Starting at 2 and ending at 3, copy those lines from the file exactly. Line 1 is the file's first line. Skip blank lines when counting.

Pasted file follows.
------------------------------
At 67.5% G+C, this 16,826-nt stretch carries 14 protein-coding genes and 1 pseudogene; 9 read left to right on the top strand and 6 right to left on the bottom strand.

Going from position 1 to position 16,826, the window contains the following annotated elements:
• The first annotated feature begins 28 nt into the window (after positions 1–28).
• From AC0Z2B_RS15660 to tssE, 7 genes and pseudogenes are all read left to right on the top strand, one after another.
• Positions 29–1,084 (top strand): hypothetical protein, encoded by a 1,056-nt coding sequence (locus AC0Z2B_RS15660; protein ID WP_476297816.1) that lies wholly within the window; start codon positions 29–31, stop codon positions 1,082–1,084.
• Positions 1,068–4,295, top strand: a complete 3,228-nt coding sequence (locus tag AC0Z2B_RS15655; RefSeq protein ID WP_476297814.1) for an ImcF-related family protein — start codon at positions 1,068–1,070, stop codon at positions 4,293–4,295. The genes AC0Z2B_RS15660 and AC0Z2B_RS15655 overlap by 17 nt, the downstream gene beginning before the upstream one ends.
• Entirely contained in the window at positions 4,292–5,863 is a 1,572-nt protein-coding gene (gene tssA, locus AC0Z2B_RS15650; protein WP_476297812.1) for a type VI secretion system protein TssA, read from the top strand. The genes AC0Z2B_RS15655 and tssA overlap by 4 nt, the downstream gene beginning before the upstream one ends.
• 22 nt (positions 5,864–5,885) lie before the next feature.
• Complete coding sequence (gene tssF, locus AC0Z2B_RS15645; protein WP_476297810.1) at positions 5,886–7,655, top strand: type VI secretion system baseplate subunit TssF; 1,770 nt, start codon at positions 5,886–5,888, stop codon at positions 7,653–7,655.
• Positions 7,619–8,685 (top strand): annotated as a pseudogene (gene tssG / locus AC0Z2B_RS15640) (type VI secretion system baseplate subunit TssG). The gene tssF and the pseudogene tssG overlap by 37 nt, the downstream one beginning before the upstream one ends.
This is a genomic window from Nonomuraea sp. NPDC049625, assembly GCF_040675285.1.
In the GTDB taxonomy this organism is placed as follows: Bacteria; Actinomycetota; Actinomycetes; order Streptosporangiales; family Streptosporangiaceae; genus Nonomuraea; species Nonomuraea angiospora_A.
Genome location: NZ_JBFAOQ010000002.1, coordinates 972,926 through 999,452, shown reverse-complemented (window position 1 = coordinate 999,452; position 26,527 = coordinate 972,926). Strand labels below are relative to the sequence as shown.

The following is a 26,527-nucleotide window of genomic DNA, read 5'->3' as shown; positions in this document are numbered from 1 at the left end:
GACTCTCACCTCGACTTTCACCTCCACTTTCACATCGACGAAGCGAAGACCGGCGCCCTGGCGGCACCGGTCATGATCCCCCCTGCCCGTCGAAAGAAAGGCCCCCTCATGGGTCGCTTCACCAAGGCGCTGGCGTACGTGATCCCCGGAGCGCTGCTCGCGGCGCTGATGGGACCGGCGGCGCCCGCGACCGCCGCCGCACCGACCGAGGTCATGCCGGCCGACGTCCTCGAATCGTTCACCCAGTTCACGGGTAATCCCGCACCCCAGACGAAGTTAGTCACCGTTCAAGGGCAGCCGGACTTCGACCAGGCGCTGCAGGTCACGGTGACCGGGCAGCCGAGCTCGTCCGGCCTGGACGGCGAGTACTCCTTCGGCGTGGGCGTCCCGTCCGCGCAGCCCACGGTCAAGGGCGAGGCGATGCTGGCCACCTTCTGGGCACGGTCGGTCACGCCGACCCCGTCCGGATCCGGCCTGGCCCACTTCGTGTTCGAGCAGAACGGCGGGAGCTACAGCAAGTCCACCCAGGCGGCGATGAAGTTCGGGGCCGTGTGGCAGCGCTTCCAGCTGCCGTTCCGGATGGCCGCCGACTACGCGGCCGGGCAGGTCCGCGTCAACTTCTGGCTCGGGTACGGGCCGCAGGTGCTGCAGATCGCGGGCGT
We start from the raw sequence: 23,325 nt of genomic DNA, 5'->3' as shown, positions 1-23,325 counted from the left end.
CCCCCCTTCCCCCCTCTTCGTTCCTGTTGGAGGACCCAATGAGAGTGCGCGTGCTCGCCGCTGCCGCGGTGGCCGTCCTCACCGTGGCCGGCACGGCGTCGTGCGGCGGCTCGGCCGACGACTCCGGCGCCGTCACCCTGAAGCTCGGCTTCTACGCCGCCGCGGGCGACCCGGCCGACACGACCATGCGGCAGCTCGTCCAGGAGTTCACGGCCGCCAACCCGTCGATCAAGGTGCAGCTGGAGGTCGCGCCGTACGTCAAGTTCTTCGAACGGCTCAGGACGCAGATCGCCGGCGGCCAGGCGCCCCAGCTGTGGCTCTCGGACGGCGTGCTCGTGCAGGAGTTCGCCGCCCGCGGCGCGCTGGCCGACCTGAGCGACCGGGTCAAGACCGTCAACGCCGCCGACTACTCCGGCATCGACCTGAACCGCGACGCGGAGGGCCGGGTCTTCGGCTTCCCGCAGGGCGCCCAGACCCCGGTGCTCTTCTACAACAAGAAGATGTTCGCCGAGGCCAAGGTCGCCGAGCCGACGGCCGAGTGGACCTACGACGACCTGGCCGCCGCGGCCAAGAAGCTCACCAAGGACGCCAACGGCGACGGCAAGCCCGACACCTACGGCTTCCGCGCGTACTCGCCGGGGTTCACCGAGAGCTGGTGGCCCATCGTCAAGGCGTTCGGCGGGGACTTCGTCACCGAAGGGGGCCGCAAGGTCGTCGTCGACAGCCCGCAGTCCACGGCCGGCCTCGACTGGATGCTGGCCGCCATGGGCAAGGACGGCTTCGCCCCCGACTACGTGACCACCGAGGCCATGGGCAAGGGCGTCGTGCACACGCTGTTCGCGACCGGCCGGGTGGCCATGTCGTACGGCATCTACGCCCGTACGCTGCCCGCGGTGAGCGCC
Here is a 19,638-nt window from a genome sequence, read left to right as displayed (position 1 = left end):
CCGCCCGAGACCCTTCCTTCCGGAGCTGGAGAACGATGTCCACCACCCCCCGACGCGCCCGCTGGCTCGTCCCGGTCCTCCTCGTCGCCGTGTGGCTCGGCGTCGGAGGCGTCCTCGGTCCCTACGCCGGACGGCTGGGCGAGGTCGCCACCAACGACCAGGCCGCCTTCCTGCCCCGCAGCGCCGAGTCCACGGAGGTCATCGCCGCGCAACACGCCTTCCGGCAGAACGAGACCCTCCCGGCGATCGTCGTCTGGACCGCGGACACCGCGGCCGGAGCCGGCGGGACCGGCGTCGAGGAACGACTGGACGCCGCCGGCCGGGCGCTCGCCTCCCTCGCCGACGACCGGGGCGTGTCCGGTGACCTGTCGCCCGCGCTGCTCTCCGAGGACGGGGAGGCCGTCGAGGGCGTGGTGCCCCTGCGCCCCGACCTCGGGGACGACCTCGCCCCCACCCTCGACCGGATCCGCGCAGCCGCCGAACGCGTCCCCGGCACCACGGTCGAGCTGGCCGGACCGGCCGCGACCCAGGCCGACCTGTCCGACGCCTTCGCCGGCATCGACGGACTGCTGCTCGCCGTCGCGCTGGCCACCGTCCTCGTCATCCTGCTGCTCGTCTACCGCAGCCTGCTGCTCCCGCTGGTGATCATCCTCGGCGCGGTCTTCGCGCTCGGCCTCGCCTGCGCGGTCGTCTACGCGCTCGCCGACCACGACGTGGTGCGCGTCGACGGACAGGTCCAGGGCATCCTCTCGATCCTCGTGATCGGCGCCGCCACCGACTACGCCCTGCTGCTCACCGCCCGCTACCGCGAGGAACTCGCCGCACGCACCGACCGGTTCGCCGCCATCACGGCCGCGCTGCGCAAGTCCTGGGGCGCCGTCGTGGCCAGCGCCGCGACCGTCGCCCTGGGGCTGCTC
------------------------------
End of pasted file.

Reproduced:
Going from position 1 to position 16,826, the window contains the following annotated elements:
• The first annotated feature begins 28 nt into the window (after positions 1–28).